UK & World News
Former Military Chiefs Face Lobbying Ban
Ex-military chiefs may be barred from contact with ministers and Ministry of Defence officials after several were secretly filmed claiming to be able to help secure deals for arms firms.
At least one of the six top figures filmed by The Sunday Times was still subject to the two-year lobbying ban imposed on former military personnel leaving public service, Defence Secretary Philip Hammond said.
The rules state they cannot become involved in any activity which might be helped by their previous role for those two years.
Reporters posed as representatives of arms firms and arranged meetings with former top military figures and recorded them offering their influence and contacts with ministers and in return for six-figure sums.
Mr Hammond said any breaches of the lobbying rules would be investigated.
He also said the revelations were "deeply damaging to the individuals concerned and their reputations" but insisted there was "no way that retired officers influence the way that military equipment is procured".
Instead, he said those filmed were "rather bigging up their capabilities" and showing "bravado" to impress.
But the rules appeared to have been broken and may need tougher enforcement, Mr Hammond said.
"There are many, many reasons why it is sensible for the MoD to maintain contact with retired officers," he told BBC1's Andrew Marr Show.
"But if they are abusing that access for commercial purposes then we will have to tighten it up or maybe even shut it down. That is something we will now look at."
Labour has called for an investigation into the paper's claims.
Shadow defence secretary Jim Murphy said: "These are grave allegations that have to be fully investigated. We need to know every detail, every meeting and every contact between those recorded in this video and those still serving in the MoD."
One of those accused by The Sunday Times was Lord Stirrup, who was alleged to have boasted that he had "old friends" in the MoD who would help in a lobbying campaign to win defence contracts. Lord Stirrup himself was not accused of breaking the two-year rule.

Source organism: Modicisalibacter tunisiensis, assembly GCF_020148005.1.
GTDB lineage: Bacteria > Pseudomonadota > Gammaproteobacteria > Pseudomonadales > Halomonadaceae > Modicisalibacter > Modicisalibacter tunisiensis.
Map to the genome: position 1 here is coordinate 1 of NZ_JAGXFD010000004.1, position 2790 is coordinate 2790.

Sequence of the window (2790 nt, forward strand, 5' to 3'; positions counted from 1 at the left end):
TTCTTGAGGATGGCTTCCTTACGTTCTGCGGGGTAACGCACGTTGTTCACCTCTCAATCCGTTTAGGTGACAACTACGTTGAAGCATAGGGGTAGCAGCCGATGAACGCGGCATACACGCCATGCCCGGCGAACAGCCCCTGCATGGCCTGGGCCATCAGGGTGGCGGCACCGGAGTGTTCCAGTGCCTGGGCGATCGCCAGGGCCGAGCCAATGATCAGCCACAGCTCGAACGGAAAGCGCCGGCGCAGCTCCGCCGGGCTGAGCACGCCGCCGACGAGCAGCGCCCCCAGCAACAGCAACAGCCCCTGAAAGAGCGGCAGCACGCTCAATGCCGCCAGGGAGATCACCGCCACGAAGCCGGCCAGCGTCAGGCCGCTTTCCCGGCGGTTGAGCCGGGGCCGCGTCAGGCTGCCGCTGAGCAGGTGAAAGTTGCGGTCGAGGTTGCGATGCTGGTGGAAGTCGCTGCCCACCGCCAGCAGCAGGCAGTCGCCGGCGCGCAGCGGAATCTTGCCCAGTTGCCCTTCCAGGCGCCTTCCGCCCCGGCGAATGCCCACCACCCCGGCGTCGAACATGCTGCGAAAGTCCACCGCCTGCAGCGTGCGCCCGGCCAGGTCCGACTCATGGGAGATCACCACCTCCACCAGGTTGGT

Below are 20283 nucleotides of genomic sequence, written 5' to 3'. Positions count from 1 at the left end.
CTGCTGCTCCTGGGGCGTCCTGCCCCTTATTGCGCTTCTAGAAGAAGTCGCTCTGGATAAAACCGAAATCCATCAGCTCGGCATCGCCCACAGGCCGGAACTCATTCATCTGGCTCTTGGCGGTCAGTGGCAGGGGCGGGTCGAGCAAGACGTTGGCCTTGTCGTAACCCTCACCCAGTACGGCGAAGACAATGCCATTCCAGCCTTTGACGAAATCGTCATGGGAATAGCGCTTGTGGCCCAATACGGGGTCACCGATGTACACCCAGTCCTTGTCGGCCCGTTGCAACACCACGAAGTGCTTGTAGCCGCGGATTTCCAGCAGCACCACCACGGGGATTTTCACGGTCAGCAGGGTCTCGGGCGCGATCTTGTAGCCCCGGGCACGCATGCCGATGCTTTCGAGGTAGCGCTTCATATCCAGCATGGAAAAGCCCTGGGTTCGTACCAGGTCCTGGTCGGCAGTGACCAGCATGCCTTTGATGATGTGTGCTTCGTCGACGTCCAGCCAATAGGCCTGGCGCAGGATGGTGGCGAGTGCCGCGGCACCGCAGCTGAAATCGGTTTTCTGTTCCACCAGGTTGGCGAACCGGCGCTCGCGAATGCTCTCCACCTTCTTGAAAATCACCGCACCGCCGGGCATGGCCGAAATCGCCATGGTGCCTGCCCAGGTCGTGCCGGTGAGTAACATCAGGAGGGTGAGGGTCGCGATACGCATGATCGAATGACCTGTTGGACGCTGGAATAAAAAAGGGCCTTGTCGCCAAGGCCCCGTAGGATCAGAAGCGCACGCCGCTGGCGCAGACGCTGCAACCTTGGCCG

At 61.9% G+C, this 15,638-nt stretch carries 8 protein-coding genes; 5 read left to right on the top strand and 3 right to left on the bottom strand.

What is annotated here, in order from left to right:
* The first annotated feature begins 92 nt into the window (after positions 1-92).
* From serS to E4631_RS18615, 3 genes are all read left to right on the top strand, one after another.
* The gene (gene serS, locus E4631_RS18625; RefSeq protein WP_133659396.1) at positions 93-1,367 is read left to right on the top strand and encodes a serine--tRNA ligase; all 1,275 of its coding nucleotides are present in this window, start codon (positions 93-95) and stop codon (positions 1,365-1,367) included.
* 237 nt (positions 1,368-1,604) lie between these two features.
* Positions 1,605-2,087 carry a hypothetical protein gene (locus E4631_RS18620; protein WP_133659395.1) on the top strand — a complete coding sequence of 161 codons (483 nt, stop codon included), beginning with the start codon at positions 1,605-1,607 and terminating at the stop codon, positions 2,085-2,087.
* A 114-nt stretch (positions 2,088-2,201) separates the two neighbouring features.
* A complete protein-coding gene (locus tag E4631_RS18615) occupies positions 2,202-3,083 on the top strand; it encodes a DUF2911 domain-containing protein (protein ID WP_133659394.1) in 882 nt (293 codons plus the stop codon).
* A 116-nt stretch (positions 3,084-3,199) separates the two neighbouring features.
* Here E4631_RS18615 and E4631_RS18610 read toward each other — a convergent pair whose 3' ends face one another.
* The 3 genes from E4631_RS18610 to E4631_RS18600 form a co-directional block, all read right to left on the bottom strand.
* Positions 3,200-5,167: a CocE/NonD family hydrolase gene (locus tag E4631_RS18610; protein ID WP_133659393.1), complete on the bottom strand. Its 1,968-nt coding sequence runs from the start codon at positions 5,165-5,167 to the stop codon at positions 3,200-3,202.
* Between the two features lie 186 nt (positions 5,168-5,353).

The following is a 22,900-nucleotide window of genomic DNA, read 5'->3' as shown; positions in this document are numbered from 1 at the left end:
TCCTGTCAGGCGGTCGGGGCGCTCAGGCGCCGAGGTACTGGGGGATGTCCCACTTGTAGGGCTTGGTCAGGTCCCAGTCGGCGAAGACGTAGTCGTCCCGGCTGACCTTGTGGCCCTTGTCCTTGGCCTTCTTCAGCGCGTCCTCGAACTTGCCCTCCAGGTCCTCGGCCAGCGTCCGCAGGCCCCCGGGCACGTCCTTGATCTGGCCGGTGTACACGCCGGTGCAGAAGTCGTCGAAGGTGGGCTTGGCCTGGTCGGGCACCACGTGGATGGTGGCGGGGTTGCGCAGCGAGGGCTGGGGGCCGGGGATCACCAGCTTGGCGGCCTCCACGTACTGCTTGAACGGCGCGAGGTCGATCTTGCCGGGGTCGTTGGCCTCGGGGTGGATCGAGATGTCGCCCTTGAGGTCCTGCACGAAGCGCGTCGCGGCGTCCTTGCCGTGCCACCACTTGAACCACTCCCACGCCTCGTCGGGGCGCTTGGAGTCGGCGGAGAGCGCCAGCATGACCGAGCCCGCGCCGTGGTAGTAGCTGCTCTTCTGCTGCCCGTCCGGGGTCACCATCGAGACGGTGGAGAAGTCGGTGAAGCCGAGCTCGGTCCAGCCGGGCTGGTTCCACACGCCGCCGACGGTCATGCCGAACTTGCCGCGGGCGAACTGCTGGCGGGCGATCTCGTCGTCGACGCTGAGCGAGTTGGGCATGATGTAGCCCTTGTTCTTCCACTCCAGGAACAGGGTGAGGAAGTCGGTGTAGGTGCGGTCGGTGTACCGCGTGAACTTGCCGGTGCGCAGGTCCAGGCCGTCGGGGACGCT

But the former chief of Defence staff told Sky News he was never paid to lobby MPs on behalf of arms firms .
He told the Murnaghan programme that he and his retired colleagues were only ever used for their expertise, not their influence.
"I was asked about my contacts. If you're pressed about them then of course you say what they are," he said.
"I was asked about whether I know ministers - and I do. What I also said, which was not reported, was that approaching ministers is not the way to do it... you need to understand the military's requirements, and they're not set by ministers."
Others senior military figures filmed by the paper were Lieutenant General Sir John Kiszely, ex-head of the Defence Academy and now president of the Royal British Legion, former MoD procurement chief Lieutenant General Richard Applegate, Admiral Sir Trevor Soar, commander-in-chief fleet of the Royal Navy until earlier this year, and ex-head of the Army Lord Dannatt.
All deny breaking any rules, the newspaper said, and insist they had the best interests of the military at heart.
what do you think?
So is this not networking - OK for retired MPs to do it but not retired service poeple
No! It's not ok for MPs to do it.
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as an ex serviceman the reason this practise needs to stopped is because the end result is that the wrong equipment is purchased and can then ultimatly put serving soldiers lives at risk. I was in a unit in the 90's consisting of 30 personnel and we recieved 12 Land Rover defender's we couldn't use them as they could not be modified to suit our role so they were parked up and barely used for 3 years complete waste of money still i'm sure somoene did very well providing Landrovers to the the airborne brigade that coud not be parachuted into theatre
You have to laugh at this lot. They sucked up to politicians to get where they were in the services. Retire and try to gain more money by lobbying. Copied it from the likes of retired cabinet ministers who are more adapt at it. What a bunch of blood suckers our retired senior military men are with their politician pals.
So are we surprised? Wonder what kind of school they went to that emphasises the usefulness of contacts.
Thank you for the thumbs down. Someone is obviously unaware of (or chooses to ignore) the fact that ex-army chief Lord Dannat spoke of "targetting" the MoD's top civil servant because they went to the same school. Information that is obviously not available in the Mail.
So capitalism defeated democracy as well as communism.